Threat Intelligence

New Ransomware Attacks Endpoint Defenses

AVCrypt tries to disable anti-malware software before it can be detected and removed.

A newly discovered ransomware variant attempts to remove any anti-malware protection in place on a victim's computer before it begins its nefarious work.

A group of researchers that includes Lawrence Abrams (of bleepingcomputer.com), MalwareHunterTeam, and Michael Gillespie discovered the malware and reported it in a post on BleepingComputer. The malware, which the group of analysts and researchers is calling AVCrypt, first tries to identify and remove a number of Windows services that are required for two specific anti-virus packages, Windows Defender and Malwarebytes, to operate successfully.

Abrams said in his post that AVCrypt seems at best incomplete because of major missing pieces. While it does contact a command and control server and encrypt files, it doesn't actually include any ransom instructions or provisions for decryption.

In a Twitter conversation about the ransomware, several participants point out that other types of malware have been able to disable particular antivirus packages, but that this is new behavior for ransomware. It's also noted that AVCrypt specifically targets Malwarebytes and Windows Defender. Defender is the default antivirus package from Microsoft that's typically activated if the user decides not to install other AV software.

MalwareHunterTeam also pointed out in the Twitter exchange that AVCrypt will abort a shutdown sequence command in an attempt to prevent the user from staying safe by "pulling the plug" on a machine. The combination of behaviors could make a number of the standard processes for an emergency recovery unworkable.

While the specific ransomware variant discussed in the article is new, there are significant similarities to other malware code seen previously. In a Twitter discussion with Michael Gillespie, Microsoft's Windows Defender Security Intelligence tweeted, "#WindowsDefenderAV blocked this #ransomware at the onset using proactive cloud-based protection. We're seeing very limited instances of this ransomware, it does look like it's in development. We detect this new threat as Ransom:Win32/Pactelung.A."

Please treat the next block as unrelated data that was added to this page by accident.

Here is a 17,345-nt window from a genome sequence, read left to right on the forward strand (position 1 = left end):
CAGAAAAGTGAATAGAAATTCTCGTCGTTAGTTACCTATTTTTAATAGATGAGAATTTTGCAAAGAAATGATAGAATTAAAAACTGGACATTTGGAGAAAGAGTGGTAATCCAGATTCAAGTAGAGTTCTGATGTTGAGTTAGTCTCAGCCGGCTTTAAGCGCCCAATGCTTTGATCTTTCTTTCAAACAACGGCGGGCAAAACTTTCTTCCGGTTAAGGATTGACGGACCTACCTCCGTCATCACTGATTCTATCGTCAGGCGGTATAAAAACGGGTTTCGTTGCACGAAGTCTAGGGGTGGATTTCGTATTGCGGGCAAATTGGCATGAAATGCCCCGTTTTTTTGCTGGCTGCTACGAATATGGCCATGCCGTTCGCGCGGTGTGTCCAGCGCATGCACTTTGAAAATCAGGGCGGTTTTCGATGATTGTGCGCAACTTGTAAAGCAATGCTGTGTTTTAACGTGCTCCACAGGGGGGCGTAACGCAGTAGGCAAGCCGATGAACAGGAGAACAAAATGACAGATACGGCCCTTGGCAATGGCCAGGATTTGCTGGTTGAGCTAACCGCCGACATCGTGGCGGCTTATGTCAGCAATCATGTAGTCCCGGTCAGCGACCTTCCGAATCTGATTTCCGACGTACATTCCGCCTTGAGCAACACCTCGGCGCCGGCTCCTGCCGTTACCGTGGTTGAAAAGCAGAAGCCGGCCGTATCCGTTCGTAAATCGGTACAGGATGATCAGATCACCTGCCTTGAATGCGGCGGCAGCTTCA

It seems that the curtain has been pulled back on a very new, very immature ransomware variant before it could be released into the wild in its finished form. The delivery mechanisms for AVCrypt appear to be the standard methods seen in other ransomware, including malicious spam, drive-by URLs, and pirated software. For now, it appears that stringent applications of existing protection should protect organizations against AVCrypt.

Related Content:

Interop ITX 2018

Join Dark Reading LIVE for two cybersecurity summits at Interop ITX. Learn from the industry’s most knowledgeable IT security experts. Check out the security track here. Register with Promo Code DR200 and save $200.

Curtis Franklin Jr. is Senior Editor at Dark Reading. In this role he focuses on product and technology coverage for the publication. In addition he works on audio and video programming for Dark Reading and contributes to activities at Interop ITX, Black Hat, INsecurity, and ... View Full Bio

Comment  | 
Print  | 
More Insights
Comments
Newest First  |  Oldest First  |  Threaded View
Devastating Cyberattack on Email Provider Destroys 18 Years of Data
Jai Vijayan, Freelance writer,  2/12/2019
Up to 100,000 Reported Affected in Landmark White Data Breach
Kelly Sheridan, Staff Editor, Dark Reading,  2/12/2019
Register for Dark Reading Newsletters
White Papers
Video
Cartoon
Current Issue
5 Emerging Cyber Threats to Watch for in 2019
Online attackers are constantly developing new, innovative ways to break into the enterprise. This Dark Reading Tech Digest gives an in-depth look at five emerging attack trends and exploits your security team should look out for, along with helpful recommendations on how you can prevent your organization from falling victim.
Flash Poll
How Enterprises Are Attacking the Cybersecurity Problem
How Enterprises Are Attacking the Cybersecurity Problem
Data breach fears and the need to comply with regulations such as GDPR are two major drivers increased spending on security products and technologies. But other factors are contributing to the trend as well. Find out more about how enterprises are attacking the cybersecurity problem by reading our report today.
Twitter Feed
Dark Reading - Bug Report
Bug Report
Enterprise Vulnerabilities
From DHS/US-CERT's National Vulnerability Database
CVE-2019-7399
PUBLISHED: 2019-02-17
Amazon Fire OS before 5.3.6.4 allows a man-in-the-middle attack against HTTP requests for "Terms of Use" and Privacy pages.
CVE-2019-8392
PUBLISHED: 2019-02-17
An issue was discovered on D-Link DIR-823G devices with firmware 1.02B03. There is incorrect access control allowing remote attackers to enable Guest Wi-Fi via the SetWLanRadioSettings HNAP API to the web service provided by /bin/goahead.
CVE-2019-8394
PUBLISHED: 2019-02-17
Zoho ManageEngine ServiceDesk Plus (SDP) before 10.0 build 10012 allows remote attackers to upload arbitrary files via login page customization.
CVE-2019-8395
PUBLISHED: 2019-02-17
An Insecure Direct Object Reference (IDOR) vulnerability exists in Zoho ManageEngine ServiceDesk Plus (SDP) before 10.0 build 10007 via an attachment to a request.
CVE-2019-8389
PUBLISHED: 2019-02-17
A file-read vulnerability was identified in the Wi-Fi transfer feature of Musicloud 1.6. By default, the application runs a transfer service on port 8080, accessible by everyone on the same Wi-Fi network. An attacker can send the POST parameters downfiles and cur-folder (with a crafted ../ payload) ...